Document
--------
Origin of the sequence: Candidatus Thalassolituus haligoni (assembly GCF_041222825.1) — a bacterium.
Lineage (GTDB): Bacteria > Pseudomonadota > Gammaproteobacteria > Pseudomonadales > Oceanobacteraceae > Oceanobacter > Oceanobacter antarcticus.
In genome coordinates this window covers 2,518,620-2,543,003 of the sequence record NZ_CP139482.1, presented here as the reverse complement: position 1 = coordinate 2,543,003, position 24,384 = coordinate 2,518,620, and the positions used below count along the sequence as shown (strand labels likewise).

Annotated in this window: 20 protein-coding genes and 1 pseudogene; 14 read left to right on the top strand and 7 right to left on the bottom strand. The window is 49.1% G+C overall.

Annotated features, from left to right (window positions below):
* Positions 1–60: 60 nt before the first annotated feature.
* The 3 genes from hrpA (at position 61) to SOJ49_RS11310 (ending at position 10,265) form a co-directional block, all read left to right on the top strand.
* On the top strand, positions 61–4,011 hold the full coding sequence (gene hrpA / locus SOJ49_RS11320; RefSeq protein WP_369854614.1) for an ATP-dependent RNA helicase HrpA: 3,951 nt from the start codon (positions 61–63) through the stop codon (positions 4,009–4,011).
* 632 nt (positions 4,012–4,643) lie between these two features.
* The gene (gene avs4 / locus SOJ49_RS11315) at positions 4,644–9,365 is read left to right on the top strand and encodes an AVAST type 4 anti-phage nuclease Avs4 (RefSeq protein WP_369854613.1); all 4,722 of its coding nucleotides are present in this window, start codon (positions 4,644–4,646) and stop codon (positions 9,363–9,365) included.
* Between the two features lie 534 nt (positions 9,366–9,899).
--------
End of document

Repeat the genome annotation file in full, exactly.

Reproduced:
Origin of the sequence: Candidatus Thalassolituus haligoni (assembly GCF_041222825.1) — a bacterium.
Lineage (GTDB): Bacteria > Pseudomonadota > Gammaproteobacteria > Pseudomonadales > Oceanobacteraceae > Oceanobacter > Oceanobacter antarcticus.
In genome coordinates this window covers 2,518,620-2,543,003 of the sequence record NZ_CP139482.1, presented here as the reverse complement: position 1 = coordinate 2,543,003, position 24,384 = coordinate 2,518,620, and the positions used below count along the sequence as shown (strand labels likewise).

Annotated in this window: 20 protein-coding genes and 1 pseudogene; 14 read left to right on the top strand and 7 right to left on the bottom strand. The window is 49.1% G+C overall.

Annotated features, from left to right (window positions below):
* Positions 1–60: 60 nt before the first annotated feature.
* The 3 genes from hrpA (at position 61) to SOJ49_RS11310 (ending at position 10,265) form a co-directional block, all read left to right on the top strand.
* On the top strand, positions 61–4,011 hold the full coding sequence (gene hrpA / locus SOJ49_RS11320; RefSeq protein WP_369854614.1) for an ATP-dependent RNA helicase HrpA: 3,951 nt from the start codon (positions 61–63) through the stop codon (positions 4,009–4,011).
* 632 nt (positions 4,012–4,643) lie between these two features.
* The gene (gene avs4 / locus SOJ49_RS11315) at positions 4,644–9,365 is read left to right on the top strand and encodes an AVAST type 4 anti-phage nuclease Avs4 (RefSeq protein WP_369854613.1); all 4,722 of its coding nucleotides are present in this window, start codon (positions 4,644–4,646) and stop codon (positions 9,363–9,365) included.
* Between the two features lie 534 nt (positions 9,366–9,899).